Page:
Quentin Tarantino Breaks His Silence On Uma Thurman's 'Kill Bill' Car Crash
Quentin Tarantino has responded to Maureen Dowd’s recent Uma Thurman story in the New York Times, accepting responsibility for the actress’ car crash on the set of Kill Bill.
In a revealing interview with Deadline, the 54-year-old said that getting her to do the dangerous stunt was “the biggest regret of my life”.
The under-fire director states that he was originally supposed to be involved in the New York Times piece after helping to locate the long-lost footage that had reportedly been covered up by Harvey Weinstein and other Miramax figures.
“Me and Dowd never hooked up. I read the article and basically it seemed like all the other guys lawyered up, so they weren’t even allowed to be named. And, through mostly Maureen Dowd’s prose, I ended up taking the hit and taking the heat.”
Despite their collaboration on the story, Tarantino’s account of the on-set car crash differs from Thurman’s. The actress recalls him becoming “furious” when she presented her trepidations about the drive, but Tarantino paints a calmer scene. “I’m sure when it was brought up to me, that I rolled my eyes and was irritated. But I’m sure I wasn’t in a rage and I wasn’t livid.” A
Tarantino says he drove the sandy road himself, and believed it was perfectly safe for Thurman to drive at 40mph. But at the last minute he decided to flip the direction that the actress was travelling in, meaning that Thurman had to make a sudden turn. “As a director, you learn things and sometimes you learn them through horrendous mistakes.”
The director also objects to Thurman’s assertion that a teamster warned her that the car was unsteady, and that a stunt performer should be used. “[That] would be a strange thing for a guy from transpo to say, because they’re the ones responsible for delivering safe vehicles.”
Tarantino confirmed that he spat on and choked Uma Thurman for two separate scenes in Kill Bill, but says they were shot with the actress’ consent. “[The choking with the chain] was Uma’s suggestion. To just wrap the thing around her neck, and choke her […] I couldn’t have respected Uma more during the making of the movie.”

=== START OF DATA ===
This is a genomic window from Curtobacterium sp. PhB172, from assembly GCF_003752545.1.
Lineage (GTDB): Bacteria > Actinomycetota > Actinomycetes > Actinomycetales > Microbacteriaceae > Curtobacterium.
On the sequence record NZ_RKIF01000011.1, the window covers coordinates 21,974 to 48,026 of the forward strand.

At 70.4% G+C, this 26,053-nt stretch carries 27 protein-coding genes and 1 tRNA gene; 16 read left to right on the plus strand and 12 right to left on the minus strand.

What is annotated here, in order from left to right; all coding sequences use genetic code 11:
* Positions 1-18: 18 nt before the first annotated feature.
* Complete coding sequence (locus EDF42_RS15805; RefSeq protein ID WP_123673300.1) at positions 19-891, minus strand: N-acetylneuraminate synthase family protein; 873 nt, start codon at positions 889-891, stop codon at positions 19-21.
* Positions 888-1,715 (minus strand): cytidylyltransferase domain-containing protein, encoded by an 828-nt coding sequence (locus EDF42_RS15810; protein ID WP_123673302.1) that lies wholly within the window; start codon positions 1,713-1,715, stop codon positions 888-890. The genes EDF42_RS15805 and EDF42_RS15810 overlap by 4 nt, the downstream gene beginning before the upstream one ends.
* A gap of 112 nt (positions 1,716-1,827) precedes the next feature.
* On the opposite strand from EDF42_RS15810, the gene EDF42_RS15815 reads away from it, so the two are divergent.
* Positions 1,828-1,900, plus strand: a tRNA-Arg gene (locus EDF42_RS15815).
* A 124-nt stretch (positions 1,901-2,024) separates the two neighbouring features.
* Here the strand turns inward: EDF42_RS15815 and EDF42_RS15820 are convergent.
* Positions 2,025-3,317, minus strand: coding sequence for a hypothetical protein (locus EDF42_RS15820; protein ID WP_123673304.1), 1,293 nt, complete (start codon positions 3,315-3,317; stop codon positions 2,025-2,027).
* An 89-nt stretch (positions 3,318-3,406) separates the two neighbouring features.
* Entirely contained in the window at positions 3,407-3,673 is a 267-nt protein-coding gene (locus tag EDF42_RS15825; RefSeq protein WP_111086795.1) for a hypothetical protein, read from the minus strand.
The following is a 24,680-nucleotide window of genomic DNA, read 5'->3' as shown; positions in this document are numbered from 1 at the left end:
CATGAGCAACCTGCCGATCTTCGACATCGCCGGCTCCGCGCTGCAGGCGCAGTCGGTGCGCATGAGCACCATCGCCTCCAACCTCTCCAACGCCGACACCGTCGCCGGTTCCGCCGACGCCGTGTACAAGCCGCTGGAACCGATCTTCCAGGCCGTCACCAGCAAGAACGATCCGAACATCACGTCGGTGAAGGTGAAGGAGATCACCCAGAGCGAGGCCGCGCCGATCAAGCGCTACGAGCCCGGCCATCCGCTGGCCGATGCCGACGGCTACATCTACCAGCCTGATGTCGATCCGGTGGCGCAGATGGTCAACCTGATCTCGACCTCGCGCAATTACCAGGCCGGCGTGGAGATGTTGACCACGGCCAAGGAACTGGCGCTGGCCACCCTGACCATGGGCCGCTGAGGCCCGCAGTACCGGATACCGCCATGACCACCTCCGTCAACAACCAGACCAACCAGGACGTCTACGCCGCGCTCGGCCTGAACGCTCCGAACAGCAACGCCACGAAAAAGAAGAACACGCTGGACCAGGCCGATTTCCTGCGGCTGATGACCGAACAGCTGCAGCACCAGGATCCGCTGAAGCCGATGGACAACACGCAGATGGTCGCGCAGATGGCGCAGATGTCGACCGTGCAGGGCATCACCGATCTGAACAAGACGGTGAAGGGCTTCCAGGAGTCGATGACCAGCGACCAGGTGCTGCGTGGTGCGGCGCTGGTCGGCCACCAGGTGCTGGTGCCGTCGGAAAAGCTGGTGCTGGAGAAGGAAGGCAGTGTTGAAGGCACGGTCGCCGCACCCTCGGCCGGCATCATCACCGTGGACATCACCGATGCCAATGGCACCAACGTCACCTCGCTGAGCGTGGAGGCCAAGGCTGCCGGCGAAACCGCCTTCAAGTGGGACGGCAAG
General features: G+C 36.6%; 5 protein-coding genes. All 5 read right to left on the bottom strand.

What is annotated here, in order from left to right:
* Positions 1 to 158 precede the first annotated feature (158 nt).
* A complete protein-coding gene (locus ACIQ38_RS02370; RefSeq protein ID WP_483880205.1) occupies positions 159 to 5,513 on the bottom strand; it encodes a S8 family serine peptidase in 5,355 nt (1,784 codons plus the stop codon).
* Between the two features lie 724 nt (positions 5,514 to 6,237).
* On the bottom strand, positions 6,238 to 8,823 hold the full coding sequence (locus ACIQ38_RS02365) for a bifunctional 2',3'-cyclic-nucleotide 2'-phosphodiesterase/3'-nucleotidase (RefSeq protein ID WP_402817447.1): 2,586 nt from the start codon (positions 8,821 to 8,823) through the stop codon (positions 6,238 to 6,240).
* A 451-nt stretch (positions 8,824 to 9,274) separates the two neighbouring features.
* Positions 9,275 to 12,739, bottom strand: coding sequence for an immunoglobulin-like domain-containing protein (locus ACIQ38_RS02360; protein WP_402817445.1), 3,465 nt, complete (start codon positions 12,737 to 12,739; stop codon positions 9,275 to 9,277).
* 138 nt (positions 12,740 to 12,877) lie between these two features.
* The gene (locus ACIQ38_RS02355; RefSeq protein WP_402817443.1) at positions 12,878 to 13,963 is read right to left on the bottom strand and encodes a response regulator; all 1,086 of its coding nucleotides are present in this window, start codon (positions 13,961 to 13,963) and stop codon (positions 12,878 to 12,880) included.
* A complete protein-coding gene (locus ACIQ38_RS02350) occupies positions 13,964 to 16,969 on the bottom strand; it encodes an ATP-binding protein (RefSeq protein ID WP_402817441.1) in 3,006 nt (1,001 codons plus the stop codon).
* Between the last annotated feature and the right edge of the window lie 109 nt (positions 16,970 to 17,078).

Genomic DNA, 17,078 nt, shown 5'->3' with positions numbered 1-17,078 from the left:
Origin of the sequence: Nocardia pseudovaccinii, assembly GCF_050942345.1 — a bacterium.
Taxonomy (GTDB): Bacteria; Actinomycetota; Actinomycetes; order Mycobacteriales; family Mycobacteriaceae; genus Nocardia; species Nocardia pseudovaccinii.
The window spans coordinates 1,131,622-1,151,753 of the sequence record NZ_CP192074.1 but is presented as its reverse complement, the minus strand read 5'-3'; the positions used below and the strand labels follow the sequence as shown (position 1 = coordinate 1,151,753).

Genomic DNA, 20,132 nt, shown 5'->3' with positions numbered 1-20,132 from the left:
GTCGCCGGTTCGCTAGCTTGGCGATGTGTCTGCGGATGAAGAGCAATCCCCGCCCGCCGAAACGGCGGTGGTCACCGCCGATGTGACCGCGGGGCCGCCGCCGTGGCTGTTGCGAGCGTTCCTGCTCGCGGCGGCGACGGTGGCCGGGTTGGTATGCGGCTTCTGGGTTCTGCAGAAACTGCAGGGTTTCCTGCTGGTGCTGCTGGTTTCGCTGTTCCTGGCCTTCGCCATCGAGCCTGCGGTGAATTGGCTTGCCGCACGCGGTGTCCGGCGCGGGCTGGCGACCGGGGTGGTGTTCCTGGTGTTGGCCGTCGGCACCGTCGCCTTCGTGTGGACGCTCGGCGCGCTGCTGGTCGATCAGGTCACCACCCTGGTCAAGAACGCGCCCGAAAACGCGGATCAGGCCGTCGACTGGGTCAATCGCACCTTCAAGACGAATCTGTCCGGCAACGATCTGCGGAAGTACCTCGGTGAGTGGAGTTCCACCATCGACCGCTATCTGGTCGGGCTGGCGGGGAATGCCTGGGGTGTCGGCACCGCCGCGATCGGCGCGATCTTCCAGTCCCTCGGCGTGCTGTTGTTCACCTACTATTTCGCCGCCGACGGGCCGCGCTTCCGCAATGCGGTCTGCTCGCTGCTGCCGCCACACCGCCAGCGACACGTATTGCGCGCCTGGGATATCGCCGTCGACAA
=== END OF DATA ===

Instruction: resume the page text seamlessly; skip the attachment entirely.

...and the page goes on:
He also touched on Harvey Weinstein's sexual harassment and assault on Thurman, asserting that he confronted the producer and made him apologise. “When he tried to wriggle out of it, and how things actually happened, I never bought his story. I said, I don’t believe you. I believe her. And if you want to do Kill Bill, you need to make this right.”
Reflecting on Weinstein’s historic crimes against women in Hollywood, Tarantino admitted: “[..] Back in 1999, it was easier to chalk up what he was doing, to this mid-‘60s, Mad Men, Bewitched era of an executive chasing the secretary around the desk. Now, it’s like…as if that was ever okay!
“One of the things that has happened in this whole thing is there is a lot of staring in the mirror. And thinking about, how did you think about things during that time? What did you do in that time? What was your feeling about things, at that time? I remember when Mira told me about the time Harvey tried to get up in her apartment. I remember being shocked and appalled and that that was going on in today’s Hollywood. The big question I keep asking myself is, when did that shock go away?”
Yesterday, Thurman posted the clip of the accident on Instagram with a caption defending her former director. “Quentin Tarantino, was deeply regretful and remains remorseful about this sorry event, and gave me the footage years later so i could expose it and let it see the light of day, regardless of it most likely being an event for which justice will never be possible,” she wrote.
“[H]e also did so with full knowledge it could cause him personal harm, and i am proud of him for doing the right thing and for his courage.”
This story originally appeared on Esquire.co.uk. Minor edits have been made by the Esquiremag.ph editors.